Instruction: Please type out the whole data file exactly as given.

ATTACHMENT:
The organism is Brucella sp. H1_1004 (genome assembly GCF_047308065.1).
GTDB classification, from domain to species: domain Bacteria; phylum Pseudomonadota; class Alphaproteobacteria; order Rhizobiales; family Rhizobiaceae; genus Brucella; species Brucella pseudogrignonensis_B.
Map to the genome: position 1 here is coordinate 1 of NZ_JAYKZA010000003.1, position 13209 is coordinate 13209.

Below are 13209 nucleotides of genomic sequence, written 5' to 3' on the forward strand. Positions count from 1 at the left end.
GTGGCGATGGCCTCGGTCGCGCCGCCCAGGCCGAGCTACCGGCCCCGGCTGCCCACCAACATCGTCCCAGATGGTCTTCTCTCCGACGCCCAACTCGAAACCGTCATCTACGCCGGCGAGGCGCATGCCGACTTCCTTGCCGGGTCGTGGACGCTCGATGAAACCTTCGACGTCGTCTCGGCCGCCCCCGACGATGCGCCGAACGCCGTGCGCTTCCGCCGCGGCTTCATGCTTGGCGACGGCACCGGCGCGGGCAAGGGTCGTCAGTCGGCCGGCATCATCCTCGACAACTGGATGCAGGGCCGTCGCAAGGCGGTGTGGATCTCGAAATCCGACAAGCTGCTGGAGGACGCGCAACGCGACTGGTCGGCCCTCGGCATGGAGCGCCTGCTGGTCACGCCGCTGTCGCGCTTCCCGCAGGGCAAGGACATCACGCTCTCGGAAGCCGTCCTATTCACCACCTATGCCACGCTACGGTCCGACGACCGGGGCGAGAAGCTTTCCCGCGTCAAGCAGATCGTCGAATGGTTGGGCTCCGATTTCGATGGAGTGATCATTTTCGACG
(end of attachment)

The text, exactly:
The organism is Brucella sp. H1_1004 (genome assembly GCF_047308065.1).
GTDB classification, from domain to species: domain Bacteria; phylum Pseudomonadota; class Alphaproteobacteria; order Rhizobiales; family Rhizobiaceae; genus Brucella; species Brucella pseudogrignonensis_B.
Map to the genome: position 1 here is coordinate 1 of NZ_JAYKZA010000003.1, position 13209 is coordinate 13209.

Below are 13209 nucleotides of genomic sequence, written 5' to 3' on the forward strand. Positions count from 1 at the left end.
GTGGCGATGGCCTCGGTCGCGCCGCCCAGGCCGAGCTACCGGCCCCGGCTGCCCACCAACATCGTCCCAGATGGTCTTCTCTCCGACGCCCAACTCGAAACCGTCATCTACGCCGGCGAGGCGCATGCCGACTTCCTTGCCGGGTCGTGGACGCTCGATGAAACCTTCGACGTCGTCTCGGCCGCCCCCGACGATGCGCCGAACGCCGTGCGCTTCCGCCGCGGCTTCATGCTTGGCGACGGCACCGGCGCGGGCAAGGGTCGTCAGTCGGCCGGCATCATCCTCGACAACTGGATGCAGGGCCGTCGCAAGGCGGTGTGGATCTCGAAATCCGACAAGCTGCTGGAGGACGCGCAACGCGACTGGTCGGCCCTCGGCATGGAGCGCCTGCTGGTCACGCCGCTGTCGCGCTTCCCGCAGGGCAAGGACATCACGCTCTCGGAAGCCGTCCTATTCACCACCTATGCCACGCTACGGTCCGACGACCGGGGCGAGAAGCTTTCCCGCGTCAAGCAGATCGTCGAATGGTTGGGCTCCGATTTCGATGGAGTGATCATTTTCGACG